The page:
No, I’m not writing from a beach in the tropics (though I wish I were), so I’m not talking about folks from the North heading my way in winter. I like to head south in winter, too, and I’m tired of the white blanket outside my window. My snowbirds are real birds. The kind that fly with their own wings.
Juncos. They’re pretty — dark gray on top with snow-white bellies. They come in flocks and stay the winter. One day in late fall, when the temps take a plummet or the first snow falls, they simply show up en masse at our feeders. In the past they have crowded around our main feeder with its mix of seeds, and they’ve had to share with the cardinals and sparrows, the titmouse and doves. I didn’t pay much attention to them until this year when they started to annoy me. It’s all about bossiness.
Last summer I bought a thistle sock to try to attract goldfinches. It worked. A few days after hanging the sock in the snowball tree I spotted a couple of bright yellow male goldfinches swinging and eating. I was thrilled. Then it rained and the goldfinches disappeared. I talked with an ornithologist friend who said the sock probably got soaked from the rain and the thistle mildewed. So I bought a wire thistle feeder so the seed could dry out after the rain or snow. Gradually, my goldfinches came back. And that’s when the trouble with the juncos started.
It seems that juncos like thistle, too. Most of the other birds don’t bother with this feeder, but the juncos have put themselves in charge. They’re aggressive toward the smaller male goldfinches and run them away from the feeder. They’re aggressive toward each other, too. A bossy little bunch. So, I’m waiting for them to leave.
I suppose, too, that I’m looking forward to their departure because it will be, finally, a signal that spring is here. Meanwhile, I’ve been doing a little research in an effort to find something fun or interesting about them. I’ve learned that, like everything else in nature, the juncos are just doing what juncos were meant to do.
1) They breed farther north in the spring and come down to our area in the winter. Studies have shown that these birds tend to return to the same area every year. They apparently love ground feeders — created by making a flat platform or simply spreading cracked corn on the ground.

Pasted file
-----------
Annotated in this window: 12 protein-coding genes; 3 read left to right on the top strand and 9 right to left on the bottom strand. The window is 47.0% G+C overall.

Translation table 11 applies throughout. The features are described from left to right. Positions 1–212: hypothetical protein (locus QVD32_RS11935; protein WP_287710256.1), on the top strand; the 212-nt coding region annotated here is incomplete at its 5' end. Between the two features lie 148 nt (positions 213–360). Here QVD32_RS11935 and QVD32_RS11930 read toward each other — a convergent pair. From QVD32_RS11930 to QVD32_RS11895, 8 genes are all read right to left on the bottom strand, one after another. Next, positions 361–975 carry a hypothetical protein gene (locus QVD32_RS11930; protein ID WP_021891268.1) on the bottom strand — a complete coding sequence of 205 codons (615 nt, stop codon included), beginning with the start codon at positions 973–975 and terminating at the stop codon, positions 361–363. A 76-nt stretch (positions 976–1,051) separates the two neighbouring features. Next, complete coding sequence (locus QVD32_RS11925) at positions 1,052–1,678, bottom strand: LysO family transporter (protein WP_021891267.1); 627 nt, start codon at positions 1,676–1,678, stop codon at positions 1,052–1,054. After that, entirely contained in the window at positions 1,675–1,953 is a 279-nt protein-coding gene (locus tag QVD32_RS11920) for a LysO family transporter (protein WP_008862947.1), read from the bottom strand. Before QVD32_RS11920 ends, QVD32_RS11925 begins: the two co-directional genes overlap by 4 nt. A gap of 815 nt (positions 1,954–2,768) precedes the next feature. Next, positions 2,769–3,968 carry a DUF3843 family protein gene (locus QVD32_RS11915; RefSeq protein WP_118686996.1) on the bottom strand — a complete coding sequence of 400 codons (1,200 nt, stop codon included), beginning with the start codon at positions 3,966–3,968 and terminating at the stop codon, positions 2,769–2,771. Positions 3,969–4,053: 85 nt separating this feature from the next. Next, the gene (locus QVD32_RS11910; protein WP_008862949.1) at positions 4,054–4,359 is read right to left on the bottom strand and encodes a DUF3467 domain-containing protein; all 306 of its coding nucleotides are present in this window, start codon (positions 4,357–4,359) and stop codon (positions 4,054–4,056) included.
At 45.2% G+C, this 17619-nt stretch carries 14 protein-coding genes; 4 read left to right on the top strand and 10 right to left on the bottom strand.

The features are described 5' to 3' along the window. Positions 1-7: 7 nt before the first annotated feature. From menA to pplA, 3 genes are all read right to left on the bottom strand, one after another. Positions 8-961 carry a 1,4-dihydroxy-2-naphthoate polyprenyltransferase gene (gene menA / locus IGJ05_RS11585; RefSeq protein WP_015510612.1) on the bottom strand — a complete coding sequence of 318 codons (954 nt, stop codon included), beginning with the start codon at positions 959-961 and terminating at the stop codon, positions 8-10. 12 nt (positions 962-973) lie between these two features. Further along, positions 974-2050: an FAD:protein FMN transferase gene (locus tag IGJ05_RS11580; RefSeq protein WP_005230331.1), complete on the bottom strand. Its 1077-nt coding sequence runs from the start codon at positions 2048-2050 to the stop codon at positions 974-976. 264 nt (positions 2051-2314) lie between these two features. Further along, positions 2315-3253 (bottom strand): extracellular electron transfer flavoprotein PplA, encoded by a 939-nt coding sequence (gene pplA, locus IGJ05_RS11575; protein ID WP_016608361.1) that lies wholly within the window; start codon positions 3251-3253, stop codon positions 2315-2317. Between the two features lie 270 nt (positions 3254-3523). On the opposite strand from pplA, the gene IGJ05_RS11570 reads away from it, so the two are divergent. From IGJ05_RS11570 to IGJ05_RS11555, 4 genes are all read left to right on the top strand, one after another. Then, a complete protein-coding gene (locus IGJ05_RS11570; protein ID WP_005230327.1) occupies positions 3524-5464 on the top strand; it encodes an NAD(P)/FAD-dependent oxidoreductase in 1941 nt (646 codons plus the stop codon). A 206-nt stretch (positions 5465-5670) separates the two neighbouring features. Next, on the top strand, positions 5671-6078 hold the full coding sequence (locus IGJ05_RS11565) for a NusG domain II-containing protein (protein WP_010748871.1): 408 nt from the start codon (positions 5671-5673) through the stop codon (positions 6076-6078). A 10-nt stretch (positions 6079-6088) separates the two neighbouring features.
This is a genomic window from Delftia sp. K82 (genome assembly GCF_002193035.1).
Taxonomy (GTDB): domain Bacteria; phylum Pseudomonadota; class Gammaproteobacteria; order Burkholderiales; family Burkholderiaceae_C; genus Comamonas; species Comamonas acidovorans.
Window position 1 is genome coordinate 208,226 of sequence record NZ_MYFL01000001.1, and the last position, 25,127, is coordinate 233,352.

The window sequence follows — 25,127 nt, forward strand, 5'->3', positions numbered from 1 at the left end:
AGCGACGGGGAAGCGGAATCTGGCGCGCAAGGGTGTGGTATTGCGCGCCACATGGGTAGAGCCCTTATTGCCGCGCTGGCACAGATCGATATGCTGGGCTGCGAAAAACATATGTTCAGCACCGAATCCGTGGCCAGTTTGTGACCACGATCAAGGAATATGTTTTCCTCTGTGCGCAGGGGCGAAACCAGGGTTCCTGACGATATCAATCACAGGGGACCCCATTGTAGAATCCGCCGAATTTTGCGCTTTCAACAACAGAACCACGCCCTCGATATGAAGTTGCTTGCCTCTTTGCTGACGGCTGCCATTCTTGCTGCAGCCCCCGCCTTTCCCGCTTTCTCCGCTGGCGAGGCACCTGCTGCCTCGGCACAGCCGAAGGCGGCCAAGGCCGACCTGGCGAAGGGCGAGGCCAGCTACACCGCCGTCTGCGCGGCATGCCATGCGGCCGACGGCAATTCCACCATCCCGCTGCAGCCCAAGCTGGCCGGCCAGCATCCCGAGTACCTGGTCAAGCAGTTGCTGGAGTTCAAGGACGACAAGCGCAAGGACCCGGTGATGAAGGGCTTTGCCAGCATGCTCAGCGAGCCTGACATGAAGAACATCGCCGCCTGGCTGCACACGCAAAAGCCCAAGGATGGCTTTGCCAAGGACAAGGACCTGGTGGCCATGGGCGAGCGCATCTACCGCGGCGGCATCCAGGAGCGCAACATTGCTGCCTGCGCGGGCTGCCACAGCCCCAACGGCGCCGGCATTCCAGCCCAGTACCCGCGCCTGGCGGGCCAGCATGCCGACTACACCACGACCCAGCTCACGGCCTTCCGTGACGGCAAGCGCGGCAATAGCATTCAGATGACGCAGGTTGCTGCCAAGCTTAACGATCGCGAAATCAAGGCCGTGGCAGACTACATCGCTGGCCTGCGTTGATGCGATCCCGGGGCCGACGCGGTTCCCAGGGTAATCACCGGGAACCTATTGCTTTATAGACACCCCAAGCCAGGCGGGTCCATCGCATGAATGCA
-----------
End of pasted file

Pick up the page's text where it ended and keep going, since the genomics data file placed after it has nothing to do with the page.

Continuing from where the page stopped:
2) They are programmed to be bossy. Once a winter flock arrives, the members decide amongst themselves who is going to be top bird and this social hierarchy remains all winter. In addition to the one top bird, everyone else gets ranked as well from the second-ranked bird on down.
3) This behavior is often obvious at the feeder and, if you watch long enough, you can tell who’s in charge. Apparently, there are occasional fights in the flocks, but I have not yet witnessed this behavior.
4) Snowbirds talk to each other in a variety of sounds, depending on whether they are arriving, leaving, or arguing about the politics of the flock. Though I recognize the songs of many birds, mostly the ones that fill our trees in summer, I don’t have a clue to the language of the juncos.
5) Although there’s only one species — the dark-eyed junco — the bird’s plumage varies in different areas of the country. Male juncos that hail from the East (my birds) are slate-colored with snowy bellies; the females are browner. There are Oregon juncos and Rocky Mountain juncos and birds from the Black Hills of South Dakota and Wyoming, all with slightly different colorings and markings.
So, as interesting and pretty as they are — especially in the snow — I’m waiting for the juncos to sniff spring in the air. At some point they will start to chase each other and flash their tail feathers and the males will spend a lot more time singing pretty songs, a sure sign that the breeding season is approaching.
Then…one day I will look out the window and they will be gone.
I hope by then the goldfinches have their pretty yellow feathers and can easily take charge at the thistle feeder.
The book by my window — The Bird Feeder Book: An Easy Guide to Attracting, Identifying, and Understanding Your Feeder Birds by Donald and Lillian Stokes